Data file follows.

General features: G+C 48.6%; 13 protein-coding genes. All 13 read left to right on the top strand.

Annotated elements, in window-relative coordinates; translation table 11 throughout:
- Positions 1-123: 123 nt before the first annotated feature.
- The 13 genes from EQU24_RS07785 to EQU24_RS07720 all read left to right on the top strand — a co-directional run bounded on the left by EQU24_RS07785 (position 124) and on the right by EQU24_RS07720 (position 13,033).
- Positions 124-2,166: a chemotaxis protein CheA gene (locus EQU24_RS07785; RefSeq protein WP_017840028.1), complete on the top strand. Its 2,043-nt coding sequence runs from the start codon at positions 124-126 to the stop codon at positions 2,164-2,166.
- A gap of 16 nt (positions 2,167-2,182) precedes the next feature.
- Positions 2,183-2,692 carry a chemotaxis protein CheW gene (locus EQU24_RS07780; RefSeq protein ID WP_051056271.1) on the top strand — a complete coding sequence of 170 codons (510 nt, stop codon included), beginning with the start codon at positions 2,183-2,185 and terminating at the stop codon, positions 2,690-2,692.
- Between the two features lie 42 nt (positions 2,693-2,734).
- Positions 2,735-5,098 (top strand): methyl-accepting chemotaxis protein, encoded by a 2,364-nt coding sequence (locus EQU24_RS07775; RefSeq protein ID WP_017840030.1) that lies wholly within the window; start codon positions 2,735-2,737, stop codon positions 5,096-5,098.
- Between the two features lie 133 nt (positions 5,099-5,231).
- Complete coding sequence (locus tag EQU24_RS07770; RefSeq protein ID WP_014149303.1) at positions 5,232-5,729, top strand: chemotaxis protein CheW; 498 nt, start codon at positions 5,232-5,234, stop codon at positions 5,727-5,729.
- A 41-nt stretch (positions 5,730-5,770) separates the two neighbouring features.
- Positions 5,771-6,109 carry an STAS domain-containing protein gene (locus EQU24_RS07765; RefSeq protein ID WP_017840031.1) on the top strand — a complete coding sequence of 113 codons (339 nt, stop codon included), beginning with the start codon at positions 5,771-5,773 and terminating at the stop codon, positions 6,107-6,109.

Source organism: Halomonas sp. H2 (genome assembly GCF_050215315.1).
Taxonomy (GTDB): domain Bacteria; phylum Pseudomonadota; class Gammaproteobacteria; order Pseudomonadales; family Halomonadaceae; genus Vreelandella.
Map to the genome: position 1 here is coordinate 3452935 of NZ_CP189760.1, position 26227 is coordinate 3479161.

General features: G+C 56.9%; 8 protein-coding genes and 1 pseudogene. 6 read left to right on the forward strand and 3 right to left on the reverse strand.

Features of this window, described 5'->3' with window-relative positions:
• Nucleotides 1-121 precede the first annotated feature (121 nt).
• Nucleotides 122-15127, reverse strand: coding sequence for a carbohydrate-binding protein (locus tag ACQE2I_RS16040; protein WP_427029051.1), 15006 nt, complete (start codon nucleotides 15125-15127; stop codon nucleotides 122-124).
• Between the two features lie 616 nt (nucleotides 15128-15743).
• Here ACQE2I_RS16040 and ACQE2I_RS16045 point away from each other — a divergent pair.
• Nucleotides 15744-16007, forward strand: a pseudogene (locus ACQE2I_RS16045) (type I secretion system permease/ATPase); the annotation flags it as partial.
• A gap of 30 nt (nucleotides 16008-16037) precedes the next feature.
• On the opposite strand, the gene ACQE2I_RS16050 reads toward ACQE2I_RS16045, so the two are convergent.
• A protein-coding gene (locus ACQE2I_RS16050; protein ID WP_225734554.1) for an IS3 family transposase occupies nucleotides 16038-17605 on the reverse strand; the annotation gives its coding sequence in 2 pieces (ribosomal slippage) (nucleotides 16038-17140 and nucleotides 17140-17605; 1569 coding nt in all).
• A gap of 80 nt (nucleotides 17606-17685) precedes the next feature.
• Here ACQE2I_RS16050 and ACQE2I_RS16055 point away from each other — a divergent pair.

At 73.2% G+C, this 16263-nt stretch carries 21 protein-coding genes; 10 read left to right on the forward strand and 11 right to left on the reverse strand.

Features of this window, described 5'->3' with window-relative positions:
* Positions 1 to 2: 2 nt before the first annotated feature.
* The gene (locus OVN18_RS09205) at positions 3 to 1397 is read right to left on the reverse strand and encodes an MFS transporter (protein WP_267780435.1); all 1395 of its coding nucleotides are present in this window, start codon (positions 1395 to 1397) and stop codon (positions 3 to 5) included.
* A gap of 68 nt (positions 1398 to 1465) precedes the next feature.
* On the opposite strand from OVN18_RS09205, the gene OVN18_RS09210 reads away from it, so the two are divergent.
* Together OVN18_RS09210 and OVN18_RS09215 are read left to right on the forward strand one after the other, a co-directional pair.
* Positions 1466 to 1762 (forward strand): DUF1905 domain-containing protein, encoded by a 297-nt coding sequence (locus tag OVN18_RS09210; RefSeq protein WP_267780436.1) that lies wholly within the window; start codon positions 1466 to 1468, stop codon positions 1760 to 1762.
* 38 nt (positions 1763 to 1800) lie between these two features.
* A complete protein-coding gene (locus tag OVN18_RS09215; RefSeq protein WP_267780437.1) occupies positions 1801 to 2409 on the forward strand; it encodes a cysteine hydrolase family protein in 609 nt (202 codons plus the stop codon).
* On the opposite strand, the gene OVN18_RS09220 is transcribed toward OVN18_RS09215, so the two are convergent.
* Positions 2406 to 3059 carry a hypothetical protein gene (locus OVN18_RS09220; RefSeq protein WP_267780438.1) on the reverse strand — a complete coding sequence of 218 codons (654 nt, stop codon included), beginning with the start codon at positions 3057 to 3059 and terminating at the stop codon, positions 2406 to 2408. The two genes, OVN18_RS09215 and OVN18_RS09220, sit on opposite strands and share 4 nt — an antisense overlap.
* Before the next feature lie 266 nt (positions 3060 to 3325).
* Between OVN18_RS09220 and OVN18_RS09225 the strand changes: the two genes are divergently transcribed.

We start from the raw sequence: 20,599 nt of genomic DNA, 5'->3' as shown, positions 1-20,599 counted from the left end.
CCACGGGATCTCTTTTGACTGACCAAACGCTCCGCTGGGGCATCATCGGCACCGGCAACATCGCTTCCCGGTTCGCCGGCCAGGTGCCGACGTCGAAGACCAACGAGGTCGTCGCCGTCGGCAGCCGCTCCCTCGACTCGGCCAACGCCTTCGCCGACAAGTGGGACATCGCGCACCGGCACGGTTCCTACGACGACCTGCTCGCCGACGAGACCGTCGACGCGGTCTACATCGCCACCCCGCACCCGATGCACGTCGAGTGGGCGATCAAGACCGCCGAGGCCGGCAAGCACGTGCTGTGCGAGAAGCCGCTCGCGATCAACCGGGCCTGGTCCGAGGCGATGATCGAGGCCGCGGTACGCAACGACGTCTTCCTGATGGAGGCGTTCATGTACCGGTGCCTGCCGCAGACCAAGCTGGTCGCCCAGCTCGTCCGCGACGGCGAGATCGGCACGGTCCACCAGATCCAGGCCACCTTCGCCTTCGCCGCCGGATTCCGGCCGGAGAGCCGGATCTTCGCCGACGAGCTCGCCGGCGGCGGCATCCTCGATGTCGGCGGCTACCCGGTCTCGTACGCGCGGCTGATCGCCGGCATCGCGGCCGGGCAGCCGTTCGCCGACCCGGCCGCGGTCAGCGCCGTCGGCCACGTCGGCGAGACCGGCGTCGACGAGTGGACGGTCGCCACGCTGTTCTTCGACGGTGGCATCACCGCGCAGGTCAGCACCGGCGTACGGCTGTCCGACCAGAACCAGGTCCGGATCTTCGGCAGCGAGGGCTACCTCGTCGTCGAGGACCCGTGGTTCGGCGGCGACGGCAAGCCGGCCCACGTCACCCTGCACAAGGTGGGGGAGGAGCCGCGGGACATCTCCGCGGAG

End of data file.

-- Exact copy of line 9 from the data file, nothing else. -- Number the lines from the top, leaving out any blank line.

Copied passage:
- Positions 2,735-5,098 (top strand): methyl-accepting chemotaxis protein, encoded by a 2,364-nt coding sequence (locus EQU24_RS07775; RefSeq protein ID WP_017840030.1) that lies wholly within the window; start codon positions 2,735-2,737, stop codon positions 5,096-5,098.